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Current & Past Clients
Alfreda Barringer: E-Learning Coordinator and Consultant
“I am unashamedly a product of racially segregated school systems in North Carolina, except one year of forced busing for the sake of integration. When my daughter was twelve and facing a one-hour bus ride each day to attend her first year of junior high school, I shifted from leading Brownie troops and directing children’s plays to organizing neighbors to seek equality in our schools, neighborhoods, and city.”
Belma Gonzalez: Consultant and Certified Coach
“Like a lot of children raised by immigrant working class parents, I witnessed the daily sometimes nasty, sometimes dangerous injustices my parents tolerated to get food on the table and maintain a roof over our heads. This in combination with watching César Chávez and Dolores Huerta and other ‘60’s activists on TV and then participating in anti-war and reproductive justice activities awoke in me a life-long need to address the inequalities faced by so many in this most powerful and richest country in the world.”
Brigette Rouson: Consultant
"What fired me up about social justice as a young teen growing up in St. Petersburg, Florida was my curiosity about radicals, especially in the vein of Black liberation and feminism. I decided to go to the source- our local "Black militants". As a result, I found myself reading long handwritten letters sent from prisoners who were being abused by incarceration practices, including medical and psychological experiments. Some could not control their bodily functions. I also saw how people were being locked out of the voter registration and voting process. I knew something had to be done, and I had to be part of the solution."
Carol Cantwell: Consultant
"I’m proof that people can change and become part of the social justice movement. I voted for Reagan in my first election when I was 18. After a rough coming out experience in my twenties, I began to question a lot of what I learned growing up. The people who supported me then were all progressive politically. They were patient teachers of my budding social justice consciousness.”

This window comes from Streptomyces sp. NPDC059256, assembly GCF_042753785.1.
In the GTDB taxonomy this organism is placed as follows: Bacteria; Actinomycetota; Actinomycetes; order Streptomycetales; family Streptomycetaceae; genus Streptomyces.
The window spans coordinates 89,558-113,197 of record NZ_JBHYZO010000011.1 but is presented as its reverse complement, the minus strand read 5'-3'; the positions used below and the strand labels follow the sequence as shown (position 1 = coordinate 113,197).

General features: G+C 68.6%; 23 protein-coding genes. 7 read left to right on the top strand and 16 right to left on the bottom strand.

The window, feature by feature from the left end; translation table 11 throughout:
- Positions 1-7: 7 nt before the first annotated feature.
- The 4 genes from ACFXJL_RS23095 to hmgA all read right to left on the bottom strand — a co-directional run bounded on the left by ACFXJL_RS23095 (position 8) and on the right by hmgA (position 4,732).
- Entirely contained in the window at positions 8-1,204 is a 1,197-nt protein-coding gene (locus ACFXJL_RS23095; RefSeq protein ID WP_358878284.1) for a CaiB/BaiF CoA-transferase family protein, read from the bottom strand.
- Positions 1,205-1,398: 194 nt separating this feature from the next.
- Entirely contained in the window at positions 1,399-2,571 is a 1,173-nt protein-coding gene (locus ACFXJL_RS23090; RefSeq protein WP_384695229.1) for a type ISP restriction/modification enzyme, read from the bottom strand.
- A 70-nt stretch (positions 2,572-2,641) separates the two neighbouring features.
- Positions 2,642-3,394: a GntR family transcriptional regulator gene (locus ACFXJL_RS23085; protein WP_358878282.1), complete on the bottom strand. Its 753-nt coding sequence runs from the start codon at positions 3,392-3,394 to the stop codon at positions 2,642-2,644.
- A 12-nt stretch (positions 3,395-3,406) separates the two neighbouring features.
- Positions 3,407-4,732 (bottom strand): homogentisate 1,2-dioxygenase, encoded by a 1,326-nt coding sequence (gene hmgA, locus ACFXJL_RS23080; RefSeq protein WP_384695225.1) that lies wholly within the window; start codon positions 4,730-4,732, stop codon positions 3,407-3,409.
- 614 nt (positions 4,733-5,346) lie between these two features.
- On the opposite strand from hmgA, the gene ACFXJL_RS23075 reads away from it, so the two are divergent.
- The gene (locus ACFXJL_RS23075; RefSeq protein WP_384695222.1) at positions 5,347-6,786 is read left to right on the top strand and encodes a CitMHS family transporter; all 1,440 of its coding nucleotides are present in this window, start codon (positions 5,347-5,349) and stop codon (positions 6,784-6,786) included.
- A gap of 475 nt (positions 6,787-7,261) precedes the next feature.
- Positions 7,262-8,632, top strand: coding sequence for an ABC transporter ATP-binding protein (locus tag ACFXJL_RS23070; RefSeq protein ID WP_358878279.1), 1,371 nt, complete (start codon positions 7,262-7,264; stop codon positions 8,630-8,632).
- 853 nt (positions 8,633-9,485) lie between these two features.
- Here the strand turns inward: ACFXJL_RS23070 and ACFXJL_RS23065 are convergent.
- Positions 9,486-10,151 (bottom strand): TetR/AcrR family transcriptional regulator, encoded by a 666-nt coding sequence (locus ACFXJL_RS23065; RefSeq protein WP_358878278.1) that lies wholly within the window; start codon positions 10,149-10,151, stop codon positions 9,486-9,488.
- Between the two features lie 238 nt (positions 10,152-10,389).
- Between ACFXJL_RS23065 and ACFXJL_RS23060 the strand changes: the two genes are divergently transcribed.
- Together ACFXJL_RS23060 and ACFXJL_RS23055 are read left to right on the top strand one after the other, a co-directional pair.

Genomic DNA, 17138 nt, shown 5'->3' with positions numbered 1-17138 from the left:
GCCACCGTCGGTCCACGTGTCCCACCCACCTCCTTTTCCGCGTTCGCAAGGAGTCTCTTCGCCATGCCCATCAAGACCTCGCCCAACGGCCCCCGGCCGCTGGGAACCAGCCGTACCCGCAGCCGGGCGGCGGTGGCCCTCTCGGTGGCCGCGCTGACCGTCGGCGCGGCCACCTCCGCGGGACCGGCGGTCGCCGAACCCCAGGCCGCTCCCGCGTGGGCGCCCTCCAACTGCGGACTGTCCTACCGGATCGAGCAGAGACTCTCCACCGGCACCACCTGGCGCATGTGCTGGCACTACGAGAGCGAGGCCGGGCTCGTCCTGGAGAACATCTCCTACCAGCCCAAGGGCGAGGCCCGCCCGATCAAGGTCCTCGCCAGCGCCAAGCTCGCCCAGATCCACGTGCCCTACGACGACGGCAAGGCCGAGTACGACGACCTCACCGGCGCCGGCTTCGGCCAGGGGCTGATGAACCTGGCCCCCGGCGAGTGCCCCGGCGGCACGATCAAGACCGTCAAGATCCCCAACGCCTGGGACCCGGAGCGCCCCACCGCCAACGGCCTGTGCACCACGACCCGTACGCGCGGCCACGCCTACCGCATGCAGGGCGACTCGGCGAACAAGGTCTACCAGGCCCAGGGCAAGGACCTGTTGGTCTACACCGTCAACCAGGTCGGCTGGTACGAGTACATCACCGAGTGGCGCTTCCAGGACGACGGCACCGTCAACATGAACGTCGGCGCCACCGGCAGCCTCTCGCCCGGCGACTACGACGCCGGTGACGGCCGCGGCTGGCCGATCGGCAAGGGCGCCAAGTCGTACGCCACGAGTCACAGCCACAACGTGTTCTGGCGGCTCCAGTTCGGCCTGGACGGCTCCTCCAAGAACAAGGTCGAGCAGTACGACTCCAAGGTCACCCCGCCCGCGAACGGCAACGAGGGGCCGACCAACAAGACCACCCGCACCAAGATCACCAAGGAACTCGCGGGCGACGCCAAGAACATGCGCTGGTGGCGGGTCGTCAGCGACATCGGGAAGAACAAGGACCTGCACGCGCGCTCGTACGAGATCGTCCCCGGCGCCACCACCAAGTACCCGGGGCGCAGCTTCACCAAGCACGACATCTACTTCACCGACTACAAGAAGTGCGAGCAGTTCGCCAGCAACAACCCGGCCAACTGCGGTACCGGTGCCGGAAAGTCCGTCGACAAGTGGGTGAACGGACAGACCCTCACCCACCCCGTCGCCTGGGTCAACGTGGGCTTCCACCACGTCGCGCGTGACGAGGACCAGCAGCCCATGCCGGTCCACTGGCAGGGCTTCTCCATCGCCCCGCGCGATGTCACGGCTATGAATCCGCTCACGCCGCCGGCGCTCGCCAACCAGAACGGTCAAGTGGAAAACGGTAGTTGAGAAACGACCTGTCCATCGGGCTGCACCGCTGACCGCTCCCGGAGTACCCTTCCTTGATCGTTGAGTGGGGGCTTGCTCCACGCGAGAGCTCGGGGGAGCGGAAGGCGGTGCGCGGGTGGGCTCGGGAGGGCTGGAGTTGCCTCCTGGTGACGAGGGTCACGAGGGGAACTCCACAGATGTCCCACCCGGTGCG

Ellen Gurzinsky: Consultant
“I grew up as a jewish girl in lower Manhattan where my Dad had a neighborhood candy store. I saw the neighborhood gentrify and become the East Village and I became acutely aware of class and race differences at a very young age. In the summer of 1968 I turned that knowledge to activism against the Vietnam War and so it began…”
Elsa A. Ríos: Co-Director, Consultant and Certified Coach
“I remember being about 14 years old, forgetting my keys, and having to go for the first time to the factory where my mother worked as a seamstress. When I opened the door, I felt as though I had entered a Charles Dickens novel. The walls were made of cinderblocks covered in thick black soot, there was garbage strewn all over – it was really dismal. There were rows and rows of women crouched over sewing machines - you could sense their sadness, tiredness, hopelessness. I remember thinking this sure isn't the America I see on TV... my social consciousness was forged that day, and by the time I graduated high school, I was an organizer with the Puerto Rican Socialist Party.”